The ACR (All College Requirements) has been a topic of discussion among students for many years and recently this subject has come under scrutiny from professors and faculty as well. How important are the ACR courses? These are the courses that all majors are required to take in order to graduate—two semesters of math, two semesters of writing, etc. As a freshman at TWC, I became somewhat frustrated with the ACR myself because the list seemed to drag on. I was pursuing an English major taking science and physical education courses, but for what purpose? I have come to realize that a well-rounded amount of courses is important to the structure and basis of learning no matter what major a student may be pursuing. However, this has still been controversial and debated among students. Should knowledge in all disciplines be necessary to all degrees? Or should students only focus on subjects relative to their desired degree? I asked several students, many of which wished to remain anonymous for their own personal reasons.
One student, a freshman, noted her frustration. “It doesn’t make sense to me that I have to take two years of a foreign language if I’m trying to get an English degree. I’d much rather take more courses that pertain to English to fulfill my hours required. I don’t believe it’d make too much of a difference on the number of students enrolling in Wesleyan, though. I don’t think too many people look into things like that before they come to TWC.”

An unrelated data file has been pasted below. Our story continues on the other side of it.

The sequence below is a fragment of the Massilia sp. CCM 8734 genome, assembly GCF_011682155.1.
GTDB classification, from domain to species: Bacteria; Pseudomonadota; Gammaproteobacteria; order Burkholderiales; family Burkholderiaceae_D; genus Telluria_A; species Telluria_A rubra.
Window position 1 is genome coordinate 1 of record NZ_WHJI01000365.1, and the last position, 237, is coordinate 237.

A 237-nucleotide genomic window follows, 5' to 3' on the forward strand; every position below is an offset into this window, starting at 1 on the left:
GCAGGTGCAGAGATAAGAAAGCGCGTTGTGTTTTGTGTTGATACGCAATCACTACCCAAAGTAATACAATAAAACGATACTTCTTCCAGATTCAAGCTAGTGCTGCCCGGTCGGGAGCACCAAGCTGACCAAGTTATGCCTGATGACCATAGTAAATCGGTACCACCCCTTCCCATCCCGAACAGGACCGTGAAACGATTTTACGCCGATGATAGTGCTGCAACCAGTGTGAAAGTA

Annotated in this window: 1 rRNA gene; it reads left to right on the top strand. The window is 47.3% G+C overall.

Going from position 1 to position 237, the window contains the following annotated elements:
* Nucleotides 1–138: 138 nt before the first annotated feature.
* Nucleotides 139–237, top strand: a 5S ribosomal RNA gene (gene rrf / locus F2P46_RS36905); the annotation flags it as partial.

Another female, senior, reflected on her own Education major to answer some questions. “It is very important to have a well-rounded amount of knowledge no matter what degree you’re getting. It’s better to know a little of everything that trying to learn everything in one subject—that’s what graduate school is for. As far as Wesleyan in concerned, I think the ACR is good. I don’t think I’d argue for more ACR courses (laugh) but they are important because they give you a good base of knowledge that helps in other courses as well. Students would probably be more like to come here if the ACR was cut, although I don’t think they should, but they probably would.”
Grayson Black, a recent graduate of TWC, talked along the same lines as the previous interviewee. “ACR courses widen your perspective. I think it’d be better to keep a base-line set of classes than to cut those down because then you’ll have high school students that are more proficient in certain courses than a college-level student. I’m not even good at math, for instance, but taking the classes that were part of the ACR even though they weren’t in direct relation to my major, really helped me in the future.”
Other students like Brad Carpenter, senior, stated that the ACR was too much. “There should be more emphasis on your major. I don’t think there should be as much history and geography—we learned that in high school.”
This topic remains to be disputed among students, thought the majority of students (and graduates) seem to agree that the ACR does more good than harm.